We’re in gym class with arms spread open
turning like flattened windmills
making safe space making enemies.
Everyone I pass carries an unreasonable
appendage propped in the crook of an arm.
They look at me too, wondering.
A week ago, we stepped without looking,
held hands across music.
Waves passed between us air, sound, heat.
We pushed shopping carts with bare hands
walked calmly down aisles
making good choices.
A week ago, we bent time,
turned clocks ahead. Now
they’re liquid and useless. A bed sheet of glass is
cutting everything shearing rocks and trees
and our view. Nothing persists.
Even the horizon has split in two.
We forget ourselves in an instant, the drawers
in our torsos empty, minds
hold absolutely nothing. We grow tails.
Look at your arm, it is a cello. I brace a leg
against myself and stretch
my breast into a new limb.
The heads on screen all have skulls
in their eyes. Their dreams are like blood
vessels trapped on the outside trying to snake back in.
Our exoskeletons melt, drip
through a floor of holes.
Walls break into bullets and we fire.
Today, elephants thunder down corridors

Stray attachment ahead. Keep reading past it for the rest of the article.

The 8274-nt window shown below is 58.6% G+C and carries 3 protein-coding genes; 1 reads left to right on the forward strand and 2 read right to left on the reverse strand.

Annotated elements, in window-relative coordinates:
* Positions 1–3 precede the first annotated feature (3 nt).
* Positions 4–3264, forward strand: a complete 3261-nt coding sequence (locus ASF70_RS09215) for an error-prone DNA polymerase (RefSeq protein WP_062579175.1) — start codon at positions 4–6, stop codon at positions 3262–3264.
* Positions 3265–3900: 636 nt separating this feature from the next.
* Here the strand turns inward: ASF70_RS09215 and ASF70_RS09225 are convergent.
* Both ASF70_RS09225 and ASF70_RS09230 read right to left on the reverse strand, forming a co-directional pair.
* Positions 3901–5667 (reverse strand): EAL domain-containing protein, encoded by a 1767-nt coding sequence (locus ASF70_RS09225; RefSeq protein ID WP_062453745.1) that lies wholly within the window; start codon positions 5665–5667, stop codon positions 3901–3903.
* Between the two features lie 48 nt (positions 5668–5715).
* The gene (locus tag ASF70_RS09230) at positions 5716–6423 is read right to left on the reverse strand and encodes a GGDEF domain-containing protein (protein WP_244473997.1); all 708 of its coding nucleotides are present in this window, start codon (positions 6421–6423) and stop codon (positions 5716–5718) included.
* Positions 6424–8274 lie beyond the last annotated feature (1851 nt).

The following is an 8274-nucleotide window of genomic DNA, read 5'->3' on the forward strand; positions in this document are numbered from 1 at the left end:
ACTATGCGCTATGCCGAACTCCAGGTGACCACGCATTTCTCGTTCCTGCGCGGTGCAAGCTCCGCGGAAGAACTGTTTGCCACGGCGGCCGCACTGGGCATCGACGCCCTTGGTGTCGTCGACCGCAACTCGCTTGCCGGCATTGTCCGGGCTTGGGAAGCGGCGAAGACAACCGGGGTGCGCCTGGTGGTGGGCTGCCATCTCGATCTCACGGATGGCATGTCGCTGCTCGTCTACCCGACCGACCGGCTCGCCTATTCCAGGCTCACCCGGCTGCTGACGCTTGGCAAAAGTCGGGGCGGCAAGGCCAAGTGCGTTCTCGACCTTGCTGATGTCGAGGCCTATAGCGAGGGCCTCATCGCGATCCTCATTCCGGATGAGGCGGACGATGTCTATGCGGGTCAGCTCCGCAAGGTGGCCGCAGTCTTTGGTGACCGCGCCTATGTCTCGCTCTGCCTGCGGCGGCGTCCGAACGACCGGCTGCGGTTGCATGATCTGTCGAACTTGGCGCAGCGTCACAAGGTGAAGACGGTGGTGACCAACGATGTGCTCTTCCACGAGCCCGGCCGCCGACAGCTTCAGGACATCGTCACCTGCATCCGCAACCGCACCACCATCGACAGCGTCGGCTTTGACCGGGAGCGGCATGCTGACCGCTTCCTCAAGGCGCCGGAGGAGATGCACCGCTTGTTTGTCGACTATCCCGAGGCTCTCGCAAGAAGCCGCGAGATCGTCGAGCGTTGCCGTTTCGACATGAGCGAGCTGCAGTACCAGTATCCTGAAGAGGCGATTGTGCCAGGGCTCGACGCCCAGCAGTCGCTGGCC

on crystal legs. The baguettes have lives of their own.
Everyone has a hole and you can see inside them
gears and bones. Snails curl in human heads
like toilet paper. I am a chemist standing
over a machine to massage hearts, grey as stone.
Click here to read Maria Ford on the origin of the poem.
Image: “Turning Tables” by Mattia Merlo, licensed under CC 2.0.
As COVID-19 arrived in my Canadian city in mid-March 2020, we shifted overnight from “keeping an eye on the situation” to extreme action. There were many new experiences to make sense of at once: the awkward distancing on the street; the sudden difficulty of what were previously mundane aspects of life; seeing people only in two dimensions and buffered on screens; witnessing the startling inner workings of anxious minds—friends’, strangers’, and my own; adjusting to the now unavoidable fact that we humans are all dangers to each other.
In those early days of the pandemic, I found myself often using the word “surreal” when talking with others about our “new normal”. As a long-time fan of the surrealist painter, Salvador Dalí, I turned, one evening, to his artwork. My chaotic thoughts began to organize and ease as I browsed Dalí’s bizarre images—proof that only the unexplainable can express the unexplained.
Many of Dalí’s works can be viewed at the following link, where you will also encounter the sources of most of the imagistic seeds in the poem: https://www.wikiart.org/en/salvador-dali/the-persistence-of-memory-1931. The poem’s title takes its style from Dalí’s idiosyncratic labeling of his work.